11. Write 3 functions of Endoskeleton in man.

ANSWER:

Functions of Endoskeleton in man:
(i) It provides support to the muscles of the body thus helping in movement.
(ii) It provides protection to vital organs of body e.g. Rebcage protects heart and lungs.
(iii) It provides structural frame work of the body and maintains its shape.

(SHORT-ANSWER QUESTIONS)
BOTANY

NOTE:Answer 7 questions from this section.

12. Describe any three types of bacteria according to their shape.

ANSWER:

 There are different shapes of bacteria.
(i) Cocci: (Singular-Coccus = Gr. Kokkos = Berry, rounded). They are spherical and according to cell arrangement they are: Solitary (single) (Monococcus), in pair (Diplococci), in chain (Streptococci), in cluster (Staphylococci) etc. They are non_flagellated.

(ii) Bacilli: (Singular-Bacillus = L, Bakulus = A rod). They are rod shaped. They may be found in pairs (Diplobacillus) or in chains (Streptobacillus) etc. They may be flagellated.

(iii) Spirilla: (Singular-Spirillum = Gr. Sperira = A coil. They are spiral or cork screw shaped (spirillum).

Forms of Bacteria

Forms of Bacteria

OR Define Pollution. Name any 2 types of Pollution.

ANSWER:

Pollution: Pollution is the mixing of harmful wastes into the environment. These harmful things affect the health of man, plants and animals. There are many types of pollution.
(i) Water pollution
(ii) Air pollution

(i) Water pollution: is due to mixing of sewage, chemicals, oil and other harmful things in water.

(ii) Air pollution: is due to poisonous gases, dust, smoke and other volatile harmful chemicals in air.

13. Define any Two of the following
(i) Hyphae (ii) Taxonomy
(iii) Aerobic bacteria (iv) Transpiration

ANSWER:

(i) Hyphae: In fungi a fine tubular filament spreads out from its body and forms a loose network. These are called Hyphae. Their tips secrete enzymes to digest and penetrate the food supply.

(ii) TAXONOMY: (Gr: Taxis – arrangement or grouping; Noms- laws related to naming): It deals with the description, identification, classification and scientific naming of living organisms, according to their similarities and dissimilarities.

(iii) Aerobic bacteria: These are the bacteria which require oxygen for their respiration.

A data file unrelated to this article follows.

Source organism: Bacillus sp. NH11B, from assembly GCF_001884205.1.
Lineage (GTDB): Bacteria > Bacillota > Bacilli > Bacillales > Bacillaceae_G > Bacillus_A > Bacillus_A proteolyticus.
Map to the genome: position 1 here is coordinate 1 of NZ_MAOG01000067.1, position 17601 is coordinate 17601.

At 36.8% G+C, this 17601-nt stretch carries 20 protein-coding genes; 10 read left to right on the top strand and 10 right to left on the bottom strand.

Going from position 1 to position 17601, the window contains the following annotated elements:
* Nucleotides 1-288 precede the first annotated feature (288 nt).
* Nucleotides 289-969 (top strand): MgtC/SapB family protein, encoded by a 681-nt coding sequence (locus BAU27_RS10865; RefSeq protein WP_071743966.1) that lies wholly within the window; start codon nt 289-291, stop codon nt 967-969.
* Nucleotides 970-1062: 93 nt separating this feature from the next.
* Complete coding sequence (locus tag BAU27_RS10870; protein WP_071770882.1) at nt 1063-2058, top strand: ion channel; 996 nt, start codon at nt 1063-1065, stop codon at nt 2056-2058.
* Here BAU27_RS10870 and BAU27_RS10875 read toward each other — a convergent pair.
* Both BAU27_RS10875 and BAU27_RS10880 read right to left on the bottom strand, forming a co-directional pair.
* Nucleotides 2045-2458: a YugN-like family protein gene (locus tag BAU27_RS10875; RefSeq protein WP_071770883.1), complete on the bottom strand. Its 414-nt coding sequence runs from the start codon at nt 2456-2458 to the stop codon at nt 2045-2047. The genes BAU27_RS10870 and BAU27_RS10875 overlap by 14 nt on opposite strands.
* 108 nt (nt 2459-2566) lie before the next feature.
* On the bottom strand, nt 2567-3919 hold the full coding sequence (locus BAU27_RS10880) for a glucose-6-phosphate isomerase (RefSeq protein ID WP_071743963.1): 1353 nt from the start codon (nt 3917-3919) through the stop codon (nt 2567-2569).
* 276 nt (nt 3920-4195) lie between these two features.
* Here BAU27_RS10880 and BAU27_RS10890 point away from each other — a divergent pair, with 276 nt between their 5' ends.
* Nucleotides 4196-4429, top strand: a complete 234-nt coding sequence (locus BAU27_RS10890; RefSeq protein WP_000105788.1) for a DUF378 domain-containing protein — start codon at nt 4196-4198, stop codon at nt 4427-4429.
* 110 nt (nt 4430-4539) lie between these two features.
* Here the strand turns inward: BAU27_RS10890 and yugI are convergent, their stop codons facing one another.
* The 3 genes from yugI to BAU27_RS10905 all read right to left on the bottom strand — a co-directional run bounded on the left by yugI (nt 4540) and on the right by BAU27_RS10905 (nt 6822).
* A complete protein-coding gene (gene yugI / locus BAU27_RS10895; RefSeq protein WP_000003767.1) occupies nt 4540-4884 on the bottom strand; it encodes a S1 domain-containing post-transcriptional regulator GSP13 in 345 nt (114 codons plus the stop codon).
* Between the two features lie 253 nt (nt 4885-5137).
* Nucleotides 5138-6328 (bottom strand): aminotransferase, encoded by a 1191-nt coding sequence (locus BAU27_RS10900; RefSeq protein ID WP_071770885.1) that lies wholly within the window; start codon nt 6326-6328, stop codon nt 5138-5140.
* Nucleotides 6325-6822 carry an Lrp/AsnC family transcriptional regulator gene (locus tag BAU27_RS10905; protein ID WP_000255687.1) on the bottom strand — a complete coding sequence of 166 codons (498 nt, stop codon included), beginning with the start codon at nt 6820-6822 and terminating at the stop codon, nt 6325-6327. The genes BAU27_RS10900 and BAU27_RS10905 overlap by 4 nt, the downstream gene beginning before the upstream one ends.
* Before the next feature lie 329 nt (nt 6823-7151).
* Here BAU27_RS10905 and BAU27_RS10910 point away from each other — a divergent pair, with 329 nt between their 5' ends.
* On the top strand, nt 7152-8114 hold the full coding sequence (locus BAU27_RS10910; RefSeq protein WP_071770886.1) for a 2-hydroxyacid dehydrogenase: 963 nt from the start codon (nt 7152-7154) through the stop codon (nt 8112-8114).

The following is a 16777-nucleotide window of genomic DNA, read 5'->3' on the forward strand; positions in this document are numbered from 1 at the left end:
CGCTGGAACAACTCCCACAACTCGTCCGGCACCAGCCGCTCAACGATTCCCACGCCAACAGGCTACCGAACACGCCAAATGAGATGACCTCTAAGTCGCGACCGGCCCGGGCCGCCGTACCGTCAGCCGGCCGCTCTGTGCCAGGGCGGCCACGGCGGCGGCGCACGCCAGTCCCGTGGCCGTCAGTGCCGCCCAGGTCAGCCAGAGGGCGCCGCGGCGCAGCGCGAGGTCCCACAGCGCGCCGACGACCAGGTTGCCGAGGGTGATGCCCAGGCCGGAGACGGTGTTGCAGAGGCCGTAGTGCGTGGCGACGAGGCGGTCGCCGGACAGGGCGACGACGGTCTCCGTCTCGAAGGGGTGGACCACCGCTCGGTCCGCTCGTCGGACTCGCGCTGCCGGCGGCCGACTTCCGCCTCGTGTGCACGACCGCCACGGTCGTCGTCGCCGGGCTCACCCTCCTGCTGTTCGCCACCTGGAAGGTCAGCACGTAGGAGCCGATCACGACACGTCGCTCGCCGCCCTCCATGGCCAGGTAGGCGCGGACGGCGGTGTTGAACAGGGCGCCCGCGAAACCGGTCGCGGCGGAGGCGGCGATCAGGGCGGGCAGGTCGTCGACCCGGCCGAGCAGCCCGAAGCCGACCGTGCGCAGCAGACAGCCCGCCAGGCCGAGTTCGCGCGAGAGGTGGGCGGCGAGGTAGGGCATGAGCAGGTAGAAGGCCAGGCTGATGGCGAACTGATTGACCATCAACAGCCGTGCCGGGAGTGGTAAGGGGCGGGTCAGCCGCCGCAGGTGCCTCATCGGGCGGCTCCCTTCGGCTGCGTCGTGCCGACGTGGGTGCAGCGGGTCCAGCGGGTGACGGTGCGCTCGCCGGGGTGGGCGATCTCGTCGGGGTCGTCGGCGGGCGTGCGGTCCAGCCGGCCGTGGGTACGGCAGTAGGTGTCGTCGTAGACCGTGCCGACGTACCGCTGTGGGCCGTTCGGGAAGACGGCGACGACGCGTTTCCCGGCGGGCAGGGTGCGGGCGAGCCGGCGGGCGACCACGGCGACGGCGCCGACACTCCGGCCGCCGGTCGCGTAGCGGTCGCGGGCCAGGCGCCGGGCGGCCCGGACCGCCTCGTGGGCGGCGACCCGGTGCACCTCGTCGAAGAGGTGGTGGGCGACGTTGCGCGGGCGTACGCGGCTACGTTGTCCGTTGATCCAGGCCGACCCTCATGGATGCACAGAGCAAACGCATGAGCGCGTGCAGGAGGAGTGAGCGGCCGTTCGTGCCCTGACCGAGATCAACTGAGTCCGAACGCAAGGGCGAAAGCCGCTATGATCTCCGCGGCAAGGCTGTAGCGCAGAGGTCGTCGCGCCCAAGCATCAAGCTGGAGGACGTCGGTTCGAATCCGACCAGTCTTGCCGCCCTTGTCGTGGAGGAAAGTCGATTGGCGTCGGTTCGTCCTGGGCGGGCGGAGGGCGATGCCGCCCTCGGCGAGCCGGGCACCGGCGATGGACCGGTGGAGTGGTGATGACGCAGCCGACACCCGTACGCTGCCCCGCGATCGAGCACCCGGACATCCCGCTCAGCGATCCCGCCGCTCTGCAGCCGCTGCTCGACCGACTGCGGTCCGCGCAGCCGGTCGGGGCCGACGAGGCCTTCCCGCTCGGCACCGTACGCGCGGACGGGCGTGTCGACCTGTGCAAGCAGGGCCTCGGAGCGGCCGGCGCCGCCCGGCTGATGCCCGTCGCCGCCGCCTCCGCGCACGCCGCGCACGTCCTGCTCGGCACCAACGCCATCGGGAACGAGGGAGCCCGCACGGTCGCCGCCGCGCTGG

(iv) Transpiration: Transpiration is the process by which plant give out extra water from the stomata of their leaves, into the atmosphere.

14. What is Pollination? Describe 2 of its type

ANSWER:

Pollination:
Pollination: The transfer of pollen grains from the anther to the stigma of a flower is called Pollination. It is of two types.

(i) Self Pollination: Pollen grains are transferred from anther to stigma of same flower.

(ii) Cross Pollination: Pollen grains are transferred from anther to stigma of another flower of same species.

15. Write any three advantages and disadvantages of vegetative propagation.

ANSWER:

ADVANTAGES:
(i) Only one parent is required and off spring are identical.
(ii) Plants cover large area of ground rapidly.
(iii) Only good and describable parental characters develop in off spring.

DISADVANTAGES:
(i) Evolution does not occur due to lock of recombination of genes.
(ii) Severs competition occurs die to over crowding of same type of plants.
(iii) Due to unnatural relation, resistance towards diseases is reduced.

16. Define Germination and write the names of any two of its types.

ANSWER:

Germination: It the process during which a dormant embryo wakes up and begins to grow to form seedling.
There are two main types:
(i) Hypogeal Germination:
The cotyledons remain under the soil.

(ii) Epigeal Germination:
The cotyledons come above the soil.

17. Write three points on the importance of vascular plants.

ANSWER:

(i) Many vascular plants specially angiosperms are source of food e.g. wheat, rice, maize, pulses etc.
(ii) Many vegetables come from vascular plants e.g. potato, cauliflower, radish, carrots, bean, lady finger, onion etc.
(iii) Many ingredients of our food also come from vascular plants e.g. mustard, sugar, coconut etc.

OR What is a Community? Write the names of the components of a Community.

ANSWER:

Community: Many different types of organisms may live together in the same habitat or area. Together they make up a community. e.g. Fresh water pond, water plant, frogs, fishes, insects live together.

Components of a Community: They are
(i) Producers
(ii) Consumers
(iii) Decomposers.